Originally written on Midway Illustrated  |  Last updated 11/12/14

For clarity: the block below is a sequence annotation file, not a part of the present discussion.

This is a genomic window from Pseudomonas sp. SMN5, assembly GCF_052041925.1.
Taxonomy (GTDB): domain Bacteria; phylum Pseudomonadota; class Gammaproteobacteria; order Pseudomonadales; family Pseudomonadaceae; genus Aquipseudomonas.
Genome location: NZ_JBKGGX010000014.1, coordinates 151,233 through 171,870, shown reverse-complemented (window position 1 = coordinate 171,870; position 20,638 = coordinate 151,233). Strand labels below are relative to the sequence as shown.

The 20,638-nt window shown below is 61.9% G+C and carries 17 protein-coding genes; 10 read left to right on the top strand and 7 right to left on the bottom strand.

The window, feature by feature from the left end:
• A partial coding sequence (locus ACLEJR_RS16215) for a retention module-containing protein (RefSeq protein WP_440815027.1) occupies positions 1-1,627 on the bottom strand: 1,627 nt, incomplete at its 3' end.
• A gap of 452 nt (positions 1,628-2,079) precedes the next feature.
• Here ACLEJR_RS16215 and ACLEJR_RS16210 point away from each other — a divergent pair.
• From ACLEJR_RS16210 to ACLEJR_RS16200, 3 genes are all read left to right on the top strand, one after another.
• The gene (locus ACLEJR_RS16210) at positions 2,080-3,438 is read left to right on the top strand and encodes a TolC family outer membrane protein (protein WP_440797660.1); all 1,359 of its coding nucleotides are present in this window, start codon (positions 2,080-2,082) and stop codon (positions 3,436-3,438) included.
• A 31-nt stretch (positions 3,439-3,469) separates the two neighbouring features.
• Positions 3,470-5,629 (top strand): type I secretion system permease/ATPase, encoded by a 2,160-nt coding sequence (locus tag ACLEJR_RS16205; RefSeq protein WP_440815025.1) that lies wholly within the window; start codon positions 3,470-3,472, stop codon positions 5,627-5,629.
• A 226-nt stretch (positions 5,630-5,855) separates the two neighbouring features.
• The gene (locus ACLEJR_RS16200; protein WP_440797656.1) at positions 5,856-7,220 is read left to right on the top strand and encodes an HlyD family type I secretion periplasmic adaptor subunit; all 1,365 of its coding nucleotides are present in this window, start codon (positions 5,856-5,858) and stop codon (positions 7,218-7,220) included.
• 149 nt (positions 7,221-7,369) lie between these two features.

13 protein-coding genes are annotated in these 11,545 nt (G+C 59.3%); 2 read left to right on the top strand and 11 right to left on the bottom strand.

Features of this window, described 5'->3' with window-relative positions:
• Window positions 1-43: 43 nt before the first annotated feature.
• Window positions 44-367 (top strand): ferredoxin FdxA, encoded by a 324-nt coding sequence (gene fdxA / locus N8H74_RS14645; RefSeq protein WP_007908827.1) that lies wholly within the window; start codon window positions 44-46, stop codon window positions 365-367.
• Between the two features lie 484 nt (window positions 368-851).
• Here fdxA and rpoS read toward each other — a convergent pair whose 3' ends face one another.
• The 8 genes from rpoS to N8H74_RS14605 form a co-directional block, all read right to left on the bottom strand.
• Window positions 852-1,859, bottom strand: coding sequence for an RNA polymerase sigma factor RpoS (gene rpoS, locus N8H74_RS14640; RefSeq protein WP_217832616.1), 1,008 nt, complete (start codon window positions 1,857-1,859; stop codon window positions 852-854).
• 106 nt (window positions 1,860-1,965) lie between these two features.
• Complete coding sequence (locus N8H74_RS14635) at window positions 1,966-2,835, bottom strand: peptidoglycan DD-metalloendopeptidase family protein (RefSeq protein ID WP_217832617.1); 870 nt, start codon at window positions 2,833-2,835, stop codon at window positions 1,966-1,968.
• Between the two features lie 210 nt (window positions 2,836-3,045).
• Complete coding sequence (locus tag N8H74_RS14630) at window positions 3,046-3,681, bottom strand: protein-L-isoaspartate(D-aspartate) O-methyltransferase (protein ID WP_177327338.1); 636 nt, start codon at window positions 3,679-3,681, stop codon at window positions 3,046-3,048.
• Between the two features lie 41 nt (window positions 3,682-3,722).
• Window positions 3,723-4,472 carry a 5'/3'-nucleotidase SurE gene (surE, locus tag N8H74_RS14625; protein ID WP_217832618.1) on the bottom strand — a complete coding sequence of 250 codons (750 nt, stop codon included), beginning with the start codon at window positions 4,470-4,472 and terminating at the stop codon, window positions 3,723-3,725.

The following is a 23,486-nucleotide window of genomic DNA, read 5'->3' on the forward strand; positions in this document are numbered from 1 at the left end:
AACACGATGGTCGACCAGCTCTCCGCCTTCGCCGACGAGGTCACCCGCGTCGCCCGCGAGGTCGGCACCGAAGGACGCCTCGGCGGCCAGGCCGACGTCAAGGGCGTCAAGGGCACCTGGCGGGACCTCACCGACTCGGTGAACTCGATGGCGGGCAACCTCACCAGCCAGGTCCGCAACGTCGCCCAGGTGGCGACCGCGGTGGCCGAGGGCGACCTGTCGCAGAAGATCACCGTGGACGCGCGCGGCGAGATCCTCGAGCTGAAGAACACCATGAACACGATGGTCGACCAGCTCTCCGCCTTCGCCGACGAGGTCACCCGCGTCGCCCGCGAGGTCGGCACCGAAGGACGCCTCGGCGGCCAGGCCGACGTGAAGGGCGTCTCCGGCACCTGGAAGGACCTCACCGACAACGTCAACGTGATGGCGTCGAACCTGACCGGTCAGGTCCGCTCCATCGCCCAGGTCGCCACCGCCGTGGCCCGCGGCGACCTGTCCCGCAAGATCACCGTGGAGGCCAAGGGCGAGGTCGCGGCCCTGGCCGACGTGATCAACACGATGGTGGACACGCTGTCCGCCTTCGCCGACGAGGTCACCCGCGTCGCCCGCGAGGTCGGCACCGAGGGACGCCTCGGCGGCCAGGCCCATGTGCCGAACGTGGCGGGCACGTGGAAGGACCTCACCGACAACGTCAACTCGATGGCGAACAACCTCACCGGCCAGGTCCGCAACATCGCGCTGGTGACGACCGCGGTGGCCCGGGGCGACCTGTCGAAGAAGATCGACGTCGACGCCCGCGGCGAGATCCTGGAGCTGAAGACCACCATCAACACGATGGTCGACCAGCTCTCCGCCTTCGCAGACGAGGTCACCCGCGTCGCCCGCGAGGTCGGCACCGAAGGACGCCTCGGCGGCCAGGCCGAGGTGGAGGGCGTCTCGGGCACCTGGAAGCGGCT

The Bears cruised into the 2012 season’s halfway point by utterly eviscerating the Tennessee Titans in Nashville, 51-20.  Titans fans came to watch a football game, and were instead treated to ritual sacrifice.  The Bears led 28-2 after their relentless first quarter defensive onslaught, a quarter which saw a blocked punt for a touchdown, a 46 yard pick-six for Brian Urlacher, and two very short touchdown drives set up by a dazzling Devin Hester punt return, and a Charles Tillman forced fumble on Chris Johnson, respectively.  On the back end of the Bears merciless, game-long blitzkrieg, Chicago pulled its starters leading 51-20 with 10 minutes left. Yep, definitely could have been worse.  They could have scored 70.  The Bears offense was bound to come out of pseudo-hibernation against an atrocious Titans defense.  After all, you can’t score 51 points in the NFL with defense alone.  Well, maybe this defense could, forcing 5 more turnovers, and the aforementioned Urlacher touchdown, to pad their already-absurd resume.  In an effort to silence critics who feel that the Bears are one-dimensional, relying too much on a supposedly-unsustainable level of defensive play, the Bears deployed their primary offensive weapons on the Titans, and set them to Kill Mode.  Cutler threw for 229 yards and 3 touchdowns.  Matt Forte logged 148 all-purpose yards and a touchdown.  Brandon Marshall scored 3 touchdowns, including a perfect 44-yard fourth quarter strike down the sideline from Jay Cutler.  B-Marsh isn’t just competing this season.  He is ripping opponents’ hearts out, still beating, “Temple of Doom” style, and telling them simply, “get better”.  This same imagined taunt could be directed at the Bears’ collective opponents thus far.  With the exception of a scrappy Panthers team that blew a 12-point fourth quarter lead, and the Detroit Lions, who held the Bears to 13 points, despite turning the ball over 4 times, Chicago’s 5 other wins came by a combined score of 191-68, over the Colts, Rams, Cowboys, Jaguars, and Titans.  Of those thoroughly vanquished opponents, only the Colts are .500 or above, at 6-3.  Get better, indeed.  The 7-1 Houston Texans, perhaps the AFC’s best team, provide an immediate upgrade to the Bears’ schedule, as they invade Soldier Field for a highly-anticipated bloodbath showdown on Sunday Night Football.  These are two juggernaut squads with realistic visions of Super Bowl glory, and the exact same blemish on their records.  Both teams had the crap beaten out of them by the Green Packers in their only loss to date.  The Bears lost a defensive battle, in which they surrendered a fake field goal touchdown on a 4th and 26, and watched Cutler throw 4 interceptions.  The Texans, meanwhile, ran into Beast Mode Aaron Rodgers, yielding 6 passing touchdowns to the reigning MVP.    But you can throw any notion of Tecmo Bowl-like offensive stats out the window for this matchup, and point squarely at these two dominating defenses as the primary playmakers in this matchup.  The Texans are 2nd in the league against the run, the Bears 6th.  Foster and Forte will still get their yards, but don’t expect many fireworks in the ground game.  The key defensive statistic heading into this game is the Bears’ absolutely absurd ability to force turnovers.  The frightening numbers:  28 turnovers forced in 8 games (17 interceptions, 11 fumble recoveries).   3.5 turnovers per game.  7 defensive touchdowns, all of which came via interception returns, and a blocked punt touchdown.   For good measure, the Bears have registered 25 sacks on the season, tied with JJ Watt’s Texans, among others, for the league lead.  The Texans, despite their own defensive dominance, have only forced 14 turnovers, just half of the Bears’ total.  While the thought of JJ Watt obliterating a vulnerable Bears offensive line frightens me, I feel that the Bears will find a way to continue their 2-1 turnover edge over the Texans defense.  Prediction:  Cutler throws 1 interception or fumbles, but the Bears induce 2 turnovers from the Texans.  One of these two turnovers will most likely be a Tim Jennings interception, as Matt Schaub looks for other options to counteract Charles Tillman’s inevitable lockdown of Andre Johnson.  The second turnover will either be a sack-fumble on Schaub, or Charles Tillman punching the ball away from Arian Foster.   The Bears will do just enough offensively to take advantage of excellent field position provided for them by their defense and special teams mastery, while the Texans will be forced into too many longer drives for their points.  The difference in the game will be Charles Tillman containing Andre Johnson more than the Texans can bottle up a virtually unstoppable Brandon Marshall.  The Bears shall emerge from this potential Super Bowl preview as an 8-1 machine with a manifest destiny to unleash their opportunistic defensive wizardry and advanced android receiver on all who dare to face them in the victorious weeks to come.      On the Road To Victory:  -           Limit Arian Foster.  Keep him out of the end zone, and where will Houston’s points come from?  Magic?    -          Utilize Forte in the screen game to slow down JJ Watt and the Texans pass rush.    -          Marshall, Marshall, Marshall!  Are the Texans a great defense?  Yes.  Can they stop the B-Marsh momentum?  Make them expend all their resources trying to.  Feed the Monster, relentlessly.  15+ targets.    Zeoli’s Alcohol Consumption/Enthusiasm Scale:    7 kegstands, 4 Jack-and-Jacks (yeah, that’s right, no coke, just Jack!), and an entire box of bath salts.  Super Bowl preview on Sunday Night Football?  Get crunk!  Prediction:   DA BEARS - 16, Houston non-Oilers - 13 
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